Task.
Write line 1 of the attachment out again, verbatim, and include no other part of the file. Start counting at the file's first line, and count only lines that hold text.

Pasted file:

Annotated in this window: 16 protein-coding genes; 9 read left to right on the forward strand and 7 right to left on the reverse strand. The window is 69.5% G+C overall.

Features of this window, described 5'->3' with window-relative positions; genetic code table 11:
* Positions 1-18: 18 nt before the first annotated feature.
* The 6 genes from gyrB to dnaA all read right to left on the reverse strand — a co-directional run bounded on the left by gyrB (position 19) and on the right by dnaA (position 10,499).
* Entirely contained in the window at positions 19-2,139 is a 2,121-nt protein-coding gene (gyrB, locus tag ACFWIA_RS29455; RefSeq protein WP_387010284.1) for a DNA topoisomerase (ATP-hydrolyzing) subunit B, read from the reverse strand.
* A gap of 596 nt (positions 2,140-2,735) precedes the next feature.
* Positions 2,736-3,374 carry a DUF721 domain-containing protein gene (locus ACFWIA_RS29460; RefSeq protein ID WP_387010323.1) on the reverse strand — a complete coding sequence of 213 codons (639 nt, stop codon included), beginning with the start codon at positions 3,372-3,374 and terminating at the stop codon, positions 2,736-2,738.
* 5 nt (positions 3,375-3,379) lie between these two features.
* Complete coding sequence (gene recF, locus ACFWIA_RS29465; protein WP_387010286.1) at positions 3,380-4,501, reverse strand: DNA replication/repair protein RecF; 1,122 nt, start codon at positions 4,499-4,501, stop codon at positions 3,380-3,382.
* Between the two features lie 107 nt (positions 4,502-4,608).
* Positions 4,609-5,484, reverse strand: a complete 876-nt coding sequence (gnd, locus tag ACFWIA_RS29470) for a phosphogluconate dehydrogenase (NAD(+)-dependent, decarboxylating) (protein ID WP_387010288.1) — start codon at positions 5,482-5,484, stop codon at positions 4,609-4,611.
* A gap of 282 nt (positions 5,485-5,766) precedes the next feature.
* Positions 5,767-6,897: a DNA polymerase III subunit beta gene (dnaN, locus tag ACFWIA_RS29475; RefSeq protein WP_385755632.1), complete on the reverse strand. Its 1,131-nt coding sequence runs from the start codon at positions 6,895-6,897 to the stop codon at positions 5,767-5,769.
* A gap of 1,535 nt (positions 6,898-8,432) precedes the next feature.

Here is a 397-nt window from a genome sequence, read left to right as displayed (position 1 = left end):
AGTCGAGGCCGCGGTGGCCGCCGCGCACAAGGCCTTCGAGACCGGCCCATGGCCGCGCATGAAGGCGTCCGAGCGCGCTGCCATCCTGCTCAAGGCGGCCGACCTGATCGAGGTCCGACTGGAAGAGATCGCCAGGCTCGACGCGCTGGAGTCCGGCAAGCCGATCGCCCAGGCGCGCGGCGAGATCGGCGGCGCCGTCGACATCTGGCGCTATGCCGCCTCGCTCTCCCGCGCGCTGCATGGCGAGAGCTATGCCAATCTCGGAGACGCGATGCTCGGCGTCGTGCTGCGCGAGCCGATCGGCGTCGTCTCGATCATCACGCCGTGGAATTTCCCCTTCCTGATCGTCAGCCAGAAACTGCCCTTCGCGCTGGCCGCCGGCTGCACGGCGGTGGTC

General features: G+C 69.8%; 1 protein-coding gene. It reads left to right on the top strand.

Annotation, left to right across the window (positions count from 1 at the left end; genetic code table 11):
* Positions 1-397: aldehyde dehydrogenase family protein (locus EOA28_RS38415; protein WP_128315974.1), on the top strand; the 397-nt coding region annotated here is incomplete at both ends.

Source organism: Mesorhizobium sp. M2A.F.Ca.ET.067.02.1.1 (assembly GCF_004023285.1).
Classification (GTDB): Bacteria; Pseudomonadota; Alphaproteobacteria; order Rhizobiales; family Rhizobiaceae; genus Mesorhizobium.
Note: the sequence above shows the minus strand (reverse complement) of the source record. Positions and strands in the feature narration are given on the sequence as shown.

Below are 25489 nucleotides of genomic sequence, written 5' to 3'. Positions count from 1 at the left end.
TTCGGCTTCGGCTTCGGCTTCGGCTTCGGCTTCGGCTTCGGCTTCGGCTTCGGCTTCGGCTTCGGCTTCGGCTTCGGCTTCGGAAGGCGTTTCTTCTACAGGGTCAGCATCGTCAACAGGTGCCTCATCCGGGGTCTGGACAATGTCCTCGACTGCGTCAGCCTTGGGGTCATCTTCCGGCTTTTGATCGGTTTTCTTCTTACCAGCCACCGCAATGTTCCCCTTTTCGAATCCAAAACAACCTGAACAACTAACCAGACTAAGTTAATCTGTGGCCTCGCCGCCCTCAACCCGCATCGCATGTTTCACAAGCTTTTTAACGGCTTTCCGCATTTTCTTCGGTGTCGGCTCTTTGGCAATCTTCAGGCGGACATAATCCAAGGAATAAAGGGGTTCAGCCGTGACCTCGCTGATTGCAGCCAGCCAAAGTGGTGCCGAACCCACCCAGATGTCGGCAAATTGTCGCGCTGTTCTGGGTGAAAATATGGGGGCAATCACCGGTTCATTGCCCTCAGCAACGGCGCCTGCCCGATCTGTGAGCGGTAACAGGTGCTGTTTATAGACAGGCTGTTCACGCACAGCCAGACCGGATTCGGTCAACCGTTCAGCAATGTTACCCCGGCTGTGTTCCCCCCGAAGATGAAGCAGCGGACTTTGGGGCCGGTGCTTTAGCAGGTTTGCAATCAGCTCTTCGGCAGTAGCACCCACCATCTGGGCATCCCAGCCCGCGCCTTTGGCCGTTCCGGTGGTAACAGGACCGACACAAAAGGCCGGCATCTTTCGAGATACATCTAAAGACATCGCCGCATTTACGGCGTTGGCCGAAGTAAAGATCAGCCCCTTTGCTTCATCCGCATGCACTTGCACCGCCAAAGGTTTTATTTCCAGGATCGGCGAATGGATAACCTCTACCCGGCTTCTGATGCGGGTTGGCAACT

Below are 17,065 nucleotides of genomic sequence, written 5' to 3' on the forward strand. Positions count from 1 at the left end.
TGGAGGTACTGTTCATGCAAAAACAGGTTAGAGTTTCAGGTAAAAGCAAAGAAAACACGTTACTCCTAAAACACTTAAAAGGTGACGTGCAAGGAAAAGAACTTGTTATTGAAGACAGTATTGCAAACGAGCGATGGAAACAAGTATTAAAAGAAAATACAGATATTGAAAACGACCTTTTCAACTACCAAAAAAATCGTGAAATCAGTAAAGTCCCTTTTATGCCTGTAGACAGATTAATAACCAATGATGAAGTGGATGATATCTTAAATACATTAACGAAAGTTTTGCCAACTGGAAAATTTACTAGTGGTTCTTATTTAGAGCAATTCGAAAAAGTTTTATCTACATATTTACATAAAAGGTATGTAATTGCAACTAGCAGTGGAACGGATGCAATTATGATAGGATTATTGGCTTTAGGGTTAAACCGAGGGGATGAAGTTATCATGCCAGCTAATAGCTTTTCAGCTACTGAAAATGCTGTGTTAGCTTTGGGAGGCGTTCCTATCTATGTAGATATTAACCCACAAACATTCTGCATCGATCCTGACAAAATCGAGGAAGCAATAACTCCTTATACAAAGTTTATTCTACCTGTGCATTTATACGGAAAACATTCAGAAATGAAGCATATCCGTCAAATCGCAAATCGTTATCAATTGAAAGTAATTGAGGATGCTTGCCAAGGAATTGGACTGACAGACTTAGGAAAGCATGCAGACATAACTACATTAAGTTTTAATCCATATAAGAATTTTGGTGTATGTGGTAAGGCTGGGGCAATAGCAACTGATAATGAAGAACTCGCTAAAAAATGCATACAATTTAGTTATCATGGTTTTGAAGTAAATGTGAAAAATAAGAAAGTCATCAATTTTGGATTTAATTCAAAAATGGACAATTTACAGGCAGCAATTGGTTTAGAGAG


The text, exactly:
Annotated in this window: 16 protein-coding genes; 9 read left to right on the forward strand and 7 right to left on the reverse strand. The window is 69.5% G+C overall.